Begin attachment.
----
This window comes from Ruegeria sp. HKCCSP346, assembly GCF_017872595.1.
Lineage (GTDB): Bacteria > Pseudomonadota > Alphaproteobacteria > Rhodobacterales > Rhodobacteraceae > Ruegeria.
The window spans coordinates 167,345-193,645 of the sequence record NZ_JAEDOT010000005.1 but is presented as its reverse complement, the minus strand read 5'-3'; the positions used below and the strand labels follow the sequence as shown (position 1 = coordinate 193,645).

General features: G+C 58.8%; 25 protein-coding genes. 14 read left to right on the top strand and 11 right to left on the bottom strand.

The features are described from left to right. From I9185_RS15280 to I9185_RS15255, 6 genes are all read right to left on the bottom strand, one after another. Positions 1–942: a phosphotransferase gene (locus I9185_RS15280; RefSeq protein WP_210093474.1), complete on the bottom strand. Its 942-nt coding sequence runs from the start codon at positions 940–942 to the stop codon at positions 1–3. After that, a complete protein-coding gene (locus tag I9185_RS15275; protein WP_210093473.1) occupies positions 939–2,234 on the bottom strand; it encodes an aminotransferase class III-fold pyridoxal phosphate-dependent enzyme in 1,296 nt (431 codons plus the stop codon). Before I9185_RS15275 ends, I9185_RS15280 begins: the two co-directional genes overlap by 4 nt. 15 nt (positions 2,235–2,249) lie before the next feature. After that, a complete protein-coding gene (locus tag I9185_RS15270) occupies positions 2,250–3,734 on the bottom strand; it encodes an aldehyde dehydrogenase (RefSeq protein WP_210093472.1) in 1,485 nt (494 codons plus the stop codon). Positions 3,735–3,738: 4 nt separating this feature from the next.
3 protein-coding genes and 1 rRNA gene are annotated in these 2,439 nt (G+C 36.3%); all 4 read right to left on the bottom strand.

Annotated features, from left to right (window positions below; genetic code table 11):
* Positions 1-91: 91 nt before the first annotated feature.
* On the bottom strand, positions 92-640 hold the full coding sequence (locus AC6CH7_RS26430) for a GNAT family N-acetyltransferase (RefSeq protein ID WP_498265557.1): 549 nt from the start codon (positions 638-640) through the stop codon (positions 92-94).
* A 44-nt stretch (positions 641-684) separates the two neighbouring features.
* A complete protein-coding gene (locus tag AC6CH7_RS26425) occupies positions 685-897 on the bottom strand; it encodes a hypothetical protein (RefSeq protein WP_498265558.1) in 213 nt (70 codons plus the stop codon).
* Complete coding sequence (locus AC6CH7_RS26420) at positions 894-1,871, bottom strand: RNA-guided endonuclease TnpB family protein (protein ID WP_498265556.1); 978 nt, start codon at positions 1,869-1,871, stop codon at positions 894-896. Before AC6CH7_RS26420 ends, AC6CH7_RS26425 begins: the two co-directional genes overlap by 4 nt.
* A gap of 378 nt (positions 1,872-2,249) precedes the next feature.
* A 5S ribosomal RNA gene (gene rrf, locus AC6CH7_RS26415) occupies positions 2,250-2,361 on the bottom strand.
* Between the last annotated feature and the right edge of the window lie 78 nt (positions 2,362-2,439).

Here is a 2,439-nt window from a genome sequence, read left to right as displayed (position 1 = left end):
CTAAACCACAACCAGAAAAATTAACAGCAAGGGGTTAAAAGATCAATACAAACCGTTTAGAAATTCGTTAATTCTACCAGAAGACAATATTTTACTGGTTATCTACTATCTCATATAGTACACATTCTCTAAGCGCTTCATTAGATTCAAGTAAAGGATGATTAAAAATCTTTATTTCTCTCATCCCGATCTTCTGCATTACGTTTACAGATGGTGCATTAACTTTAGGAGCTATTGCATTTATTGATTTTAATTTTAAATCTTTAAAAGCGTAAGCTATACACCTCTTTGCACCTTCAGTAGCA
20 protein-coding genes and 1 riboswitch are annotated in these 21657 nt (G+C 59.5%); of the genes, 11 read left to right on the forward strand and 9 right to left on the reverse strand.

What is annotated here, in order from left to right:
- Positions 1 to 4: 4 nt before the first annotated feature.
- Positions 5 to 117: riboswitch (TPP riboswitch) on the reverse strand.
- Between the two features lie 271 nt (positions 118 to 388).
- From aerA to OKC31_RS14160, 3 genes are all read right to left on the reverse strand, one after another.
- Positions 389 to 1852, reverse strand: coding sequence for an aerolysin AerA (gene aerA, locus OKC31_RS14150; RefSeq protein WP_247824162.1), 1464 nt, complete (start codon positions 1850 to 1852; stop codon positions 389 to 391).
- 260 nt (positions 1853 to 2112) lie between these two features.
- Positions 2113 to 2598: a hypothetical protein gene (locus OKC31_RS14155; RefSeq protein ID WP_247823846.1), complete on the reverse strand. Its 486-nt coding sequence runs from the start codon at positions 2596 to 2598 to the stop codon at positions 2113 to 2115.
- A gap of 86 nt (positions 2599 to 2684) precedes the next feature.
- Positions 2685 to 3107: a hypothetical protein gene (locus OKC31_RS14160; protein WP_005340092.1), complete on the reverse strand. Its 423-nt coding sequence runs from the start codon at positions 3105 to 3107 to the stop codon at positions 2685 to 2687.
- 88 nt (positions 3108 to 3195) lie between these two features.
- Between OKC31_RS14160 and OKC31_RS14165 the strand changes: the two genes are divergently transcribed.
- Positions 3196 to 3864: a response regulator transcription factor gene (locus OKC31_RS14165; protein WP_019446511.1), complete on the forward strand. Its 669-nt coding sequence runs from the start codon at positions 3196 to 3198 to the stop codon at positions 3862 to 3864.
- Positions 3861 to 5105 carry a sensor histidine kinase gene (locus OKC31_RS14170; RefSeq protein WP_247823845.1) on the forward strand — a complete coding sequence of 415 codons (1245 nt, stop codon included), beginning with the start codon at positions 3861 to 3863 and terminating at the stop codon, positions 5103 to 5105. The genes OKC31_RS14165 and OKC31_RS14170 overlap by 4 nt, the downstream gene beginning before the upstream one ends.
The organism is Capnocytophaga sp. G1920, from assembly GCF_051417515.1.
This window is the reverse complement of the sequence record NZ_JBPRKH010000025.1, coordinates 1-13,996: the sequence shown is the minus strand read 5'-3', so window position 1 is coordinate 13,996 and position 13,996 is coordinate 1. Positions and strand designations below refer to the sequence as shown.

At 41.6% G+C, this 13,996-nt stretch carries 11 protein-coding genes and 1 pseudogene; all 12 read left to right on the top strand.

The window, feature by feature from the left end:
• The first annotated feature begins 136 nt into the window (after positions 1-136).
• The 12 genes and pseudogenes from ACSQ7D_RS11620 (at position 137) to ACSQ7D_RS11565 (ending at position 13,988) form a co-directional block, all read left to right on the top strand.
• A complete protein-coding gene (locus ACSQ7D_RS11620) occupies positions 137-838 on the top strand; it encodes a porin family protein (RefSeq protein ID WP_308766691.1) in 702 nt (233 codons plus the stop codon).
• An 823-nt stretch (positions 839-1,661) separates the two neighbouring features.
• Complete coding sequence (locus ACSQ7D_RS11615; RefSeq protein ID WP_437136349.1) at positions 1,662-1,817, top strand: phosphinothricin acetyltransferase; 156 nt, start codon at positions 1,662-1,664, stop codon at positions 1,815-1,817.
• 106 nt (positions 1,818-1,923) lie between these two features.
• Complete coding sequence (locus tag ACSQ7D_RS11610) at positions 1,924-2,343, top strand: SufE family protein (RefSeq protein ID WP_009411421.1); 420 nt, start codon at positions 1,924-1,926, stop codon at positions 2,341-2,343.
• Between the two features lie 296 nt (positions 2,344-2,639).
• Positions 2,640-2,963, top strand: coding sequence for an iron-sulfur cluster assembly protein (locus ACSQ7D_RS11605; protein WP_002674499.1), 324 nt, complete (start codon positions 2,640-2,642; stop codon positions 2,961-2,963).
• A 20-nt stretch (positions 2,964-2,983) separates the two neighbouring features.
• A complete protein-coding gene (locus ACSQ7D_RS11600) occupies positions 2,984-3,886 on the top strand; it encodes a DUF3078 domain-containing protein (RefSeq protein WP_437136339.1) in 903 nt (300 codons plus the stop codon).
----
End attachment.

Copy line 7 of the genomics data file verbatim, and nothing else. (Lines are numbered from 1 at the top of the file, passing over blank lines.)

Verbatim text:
Annotated features, from left to right (window positions below; genetic code table 11):